My Five Year Old Showed Me The Way
Just when I think I have advanced down the path toward enlightenment. Bam! It hits me. I still have a long way to go.
I started painting at 45. I haven’t done art since 3rd grade. Back then, the art teacher, Ms. Lusheeri, was always splattered with paint, her hair was a little wild, and I felt scared when I walked into her class. How would I know what color blue to use? I was afraid to ask.
For me, it was always about math and science. Give me a times table or a microscope and I was a happy girl. There was always an answer – the right answer.
That is how it went all the way through high school – trigonometry, physics, geometry, oceanography, etc. I was an A student and there was not an art project in sight. Same with my career. I went to Wall Street because it was math on steroids. When I started yoga, I did it by the book, reading Yoga Sutras, Bhagavad Gita and Light on Yoga by yogi master Iyengar.
Fast forward. My son started school two years ago – he is 5 now – and has been coming home with beautiful art projects – a self portrait, a flower, an abstract that looks like a heart. He would explain each piece to me and I could hear the joy in his voice as he talked about the experience of looking in the mirror to draw his face and why he decided to paint the “nectar drinking spot” on his flower.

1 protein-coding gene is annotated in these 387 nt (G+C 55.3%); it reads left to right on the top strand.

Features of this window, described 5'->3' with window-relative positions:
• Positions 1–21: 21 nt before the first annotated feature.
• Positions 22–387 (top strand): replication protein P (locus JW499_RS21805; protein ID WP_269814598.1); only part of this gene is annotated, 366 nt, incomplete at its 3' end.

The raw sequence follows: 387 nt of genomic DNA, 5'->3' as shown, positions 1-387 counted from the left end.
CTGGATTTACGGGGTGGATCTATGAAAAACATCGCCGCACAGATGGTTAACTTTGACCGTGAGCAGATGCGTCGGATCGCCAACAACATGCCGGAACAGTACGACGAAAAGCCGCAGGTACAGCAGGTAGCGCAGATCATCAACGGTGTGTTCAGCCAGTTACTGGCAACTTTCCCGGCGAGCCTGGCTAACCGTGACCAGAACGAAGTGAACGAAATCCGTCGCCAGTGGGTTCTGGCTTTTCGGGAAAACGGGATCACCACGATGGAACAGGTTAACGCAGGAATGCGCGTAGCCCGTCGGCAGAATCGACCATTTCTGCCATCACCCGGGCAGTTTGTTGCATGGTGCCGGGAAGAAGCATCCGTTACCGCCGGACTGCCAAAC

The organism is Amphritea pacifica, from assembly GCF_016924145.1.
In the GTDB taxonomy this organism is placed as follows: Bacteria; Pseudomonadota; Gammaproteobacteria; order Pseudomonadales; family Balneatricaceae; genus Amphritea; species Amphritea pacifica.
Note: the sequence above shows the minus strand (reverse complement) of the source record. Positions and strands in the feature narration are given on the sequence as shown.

I was inspired. So I did something surprising. I signed up for a painting class.
My first assignment was a study in shades. The teacher instructed me to mix black and white to make gray. Then I was directed to look at the apple and paint a still life.
Ah, ok. Mix up the paint. How would I know if it was right? Paint a still life. How does one paint a bright green Granny Smith apple in black, white and gray?
I could feel my body temperature rising. I started to sweat. I felt unsure. I felt like crying and I was mad at myself. I could hear my mother saying, “Just start.” I could hear my yoga teacher Baron Baptiste saying, “Get out of your head.” I was paralyzed by all of these thoughts whirling in my mind and I hadn’t even picked up a brush.